Opened 6 years ago

Closed 4 years ago

#14976 closed New feature (fixed)

Add is_html flag to contrib.messages

Reported by: Ted Owned by: nobody
Component: contrib.messages Version: master
Severity: Normal Keywords: safe, messages, html
Cc: florian+django@… Triage Stage: Accepted
Has patch: yes Needs documentation: yes
Needs tests: yes Patch needs improvement: no
Easy pickings: no UI/UX: no

Description (last modified by Luke Plant)

I would like to have add a message.is_html flag to the Message model of the contrib.messages app.

The flag would be set to False by default and could be explicitly overridden for messages that are HTML. There are times when it would be helpful to the end user to include an html link in a message ("Welcome, click here to create a profile", "You've sent 25 points to user_b, click here to see your balance," etc.), and with the current message system there is not a good way to do this.

Adding the is_html flag would require a minor set of backward compatible changes:

def success(request, message, extra_tags='', fail_silently=False):
def success(request, message, extra_tags='', fail_silently=False, is_html=False):

def add_message(request, level, message, extra_tags='', fail_silently=False):
def add_message(request, level, message, extra_tags='', fail_silently=False, is_html=False):

def __init__(self, level, message, extra_tags=None): 
def __init__(self, level, message, extra_tags=None, is_html=False):

#add to __init__
self.is_html = is_html

Then in the template:

{% if message.is_html %}{{ message|safe }}{% else %}{{ message }}{% endif %}.

Alternative ways to do this:

  1. Run all messages through the safe filter

    This would require a code-wide policy of "make sure you escape anything in a message that might have user input" such as if my message is "your post %s is now published" % or "%s has sent you the message %s" %(user, message.content). I would then have to worry about every variable I use in a message string, if it could contain script, and if it is already escaped (or escape everything again). I would also have to worry if everyone else working on the codebase is doing this correctly.
  1. Use a tag

    I could have a policy of adding "html" to the tags I want to run through the safe filter, but this is also fraught with downsides. Since all tags get output into html, the safe flag would end up output to the end user. The template logic is less clear and error prone.

If this isn't violating a core django design precept, I'll get started on a patch in the next few days.

Attachments (1)

messages.patch (7.3 KB) - added by Ted 6 years ago.

Download all attachments as: .zip

Change History (12)

comment:1 Changed 6 years ago by Ted

Needs documentation: unset
Needs tests: unset
Patch needs improvement: unset
  • would like to add

comment:2 Changed 6 years ago by Luke Plant

Description: modified (diff)
Summary: Add is_safe flag to contrib.messagesAdd is_html flag to contrib.messages
Triage Stage: UnreviewedAccepted

It isn't at all obvious what 'is_safe' refers to. I thought you were talking about trusted vs untrusted messages. 'is_html' would be much clearer - so I've changed that. I also fixed up some other things in the description where you seemed to switch from "safe" to "test" - it was a bit confusing.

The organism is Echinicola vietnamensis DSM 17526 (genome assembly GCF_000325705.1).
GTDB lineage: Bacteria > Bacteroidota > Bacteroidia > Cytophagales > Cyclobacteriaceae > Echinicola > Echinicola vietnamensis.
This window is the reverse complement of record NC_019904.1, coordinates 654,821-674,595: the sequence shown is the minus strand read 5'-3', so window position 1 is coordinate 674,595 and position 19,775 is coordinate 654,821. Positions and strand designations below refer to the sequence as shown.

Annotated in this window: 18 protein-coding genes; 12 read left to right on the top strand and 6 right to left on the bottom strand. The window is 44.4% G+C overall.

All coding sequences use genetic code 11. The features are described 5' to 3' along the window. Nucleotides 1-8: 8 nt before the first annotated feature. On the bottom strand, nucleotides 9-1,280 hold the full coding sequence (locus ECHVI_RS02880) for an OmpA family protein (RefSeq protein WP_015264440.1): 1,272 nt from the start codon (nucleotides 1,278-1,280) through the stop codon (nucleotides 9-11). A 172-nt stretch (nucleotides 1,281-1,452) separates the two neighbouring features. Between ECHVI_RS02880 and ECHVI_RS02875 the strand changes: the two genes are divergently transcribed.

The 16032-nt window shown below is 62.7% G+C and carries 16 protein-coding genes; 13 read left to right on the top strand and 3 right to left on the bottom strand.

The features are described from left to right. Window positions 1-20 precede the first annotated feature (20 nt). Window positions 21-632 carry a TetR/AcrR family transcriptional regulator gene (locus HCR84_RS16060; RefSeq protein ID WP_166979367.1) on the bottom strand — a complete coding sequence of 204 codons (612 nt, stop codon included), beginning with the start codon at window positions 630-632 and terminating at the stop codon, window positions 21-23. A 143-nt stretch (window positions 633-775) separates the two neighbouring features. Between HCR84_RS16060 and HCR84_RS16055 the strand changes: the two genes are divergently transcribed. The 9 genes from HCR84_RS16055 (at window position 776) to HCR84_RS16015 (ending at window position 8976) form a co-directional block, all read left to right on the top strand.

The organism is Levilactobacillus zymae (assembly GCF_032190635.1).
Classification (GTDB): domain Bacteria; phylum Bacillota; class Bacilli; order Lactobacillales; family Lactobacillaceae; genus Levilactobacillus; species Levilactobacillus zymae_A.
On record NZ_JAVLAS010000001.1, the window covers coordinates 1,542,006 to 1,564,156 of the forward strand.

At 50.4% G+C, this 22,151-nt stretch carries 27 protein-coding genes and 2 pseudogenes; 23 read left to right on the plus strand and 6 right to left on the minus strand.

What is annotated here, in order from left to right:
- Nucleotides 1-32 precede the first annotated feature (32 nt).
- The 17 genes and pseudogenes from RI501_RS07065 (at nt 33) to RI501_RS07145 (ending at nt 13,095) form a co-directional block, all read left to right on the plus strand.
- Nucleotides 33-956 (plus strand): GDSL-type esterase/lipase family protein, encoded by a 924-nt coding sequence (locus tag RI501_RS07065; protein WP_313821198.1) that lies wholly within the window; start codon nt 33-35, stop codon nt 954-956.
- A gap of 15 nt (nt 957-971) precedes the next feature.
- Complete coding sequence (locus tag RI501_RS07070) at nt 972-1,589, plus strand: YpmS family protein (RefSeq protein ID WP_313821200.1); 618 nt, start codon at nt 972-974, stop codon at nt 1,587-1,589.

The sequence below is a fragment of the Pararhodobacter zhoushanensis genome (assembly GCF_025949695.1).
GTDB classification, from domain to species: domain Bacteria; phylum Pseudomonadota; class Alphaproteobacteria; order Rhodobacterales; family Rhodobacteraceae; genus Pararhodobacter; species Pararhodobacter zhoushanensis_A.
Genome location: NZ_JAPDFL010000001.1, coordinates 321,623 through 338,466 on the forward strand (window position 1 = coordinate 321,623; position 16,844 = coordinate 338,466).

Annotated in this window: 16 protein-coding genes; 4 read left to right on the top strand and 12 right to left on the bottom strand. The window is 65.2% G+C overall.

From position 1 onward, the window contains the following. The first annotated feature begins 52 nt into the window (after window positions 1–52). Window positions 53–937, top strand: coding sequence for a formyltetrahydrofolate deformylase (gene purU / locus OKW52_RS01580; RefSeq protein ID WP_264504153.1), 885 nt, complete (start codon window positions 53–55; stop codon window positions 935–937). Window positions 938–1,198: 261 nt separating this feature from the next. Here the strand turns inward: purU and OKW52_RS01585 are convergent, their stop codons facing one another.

Other than that, I can see the case for this request. We need to think about XSS, but AFAICS there is no issue. The Cookie backend for Messages is potentially vulnerable, but 1) Cookies are a very poor vector for XSS, and 2) we are signing and checking all Messages using HMAC.

With regards to compatibility, we would also need to ensure that messages pickled before the change can be unpickled after it.

So I've accepted this ticket, assuming we can find a fully backwards compatible solution.

comment:3 Changed 6 years ago by Ted

Keywords: html added

Not sure where "test" came from... probably end of the day brain fog.

Agree with the change to "is_html"

Cookie backend.
The current method stores the message as a 3 or 4 item list in json: [flag, level, message, optionally extra_tags]. The decoding method relies on this information being a list of 3 or 4 items to recreate the message object:

#obj is the json object transformed into a list, obj[0] is a flag set to '__json_message'
return Message(*obj[1:]) 

Adding another optional argument creates a problem. If we have [flag, level, message, extra_tags, is_html] the message decoding works, but if we have [flag, level, message, is_html] then the is_html tag is positionally interpreted as the value of extra_tags.

The solution I see to this is always store extra_tags and optionally store is_html. In the case where there aren't extra tags, store an empty string.

class MessageEncoder(json.JSONEncoder):
    Compactly serializes instances of the ``Message`` class as JSON.
    message_key = '__json_message'
    def default(self, obj):
        if isinstance(obj, Message):
            message = [self.message_key, obj.level, obj.message]
            if obj.extra_tags:
            else:                                    #New
                message.append(str())                #New
            if obj.is_html:                          #New
                message.append(obj.is_html)          #New
            return message
        return super(MessageEncoder, self).default(obj)

In the no extra_tags scenario, this solution has additional storage overhead of 4 characters - ,"", - IMHO that's acceptable.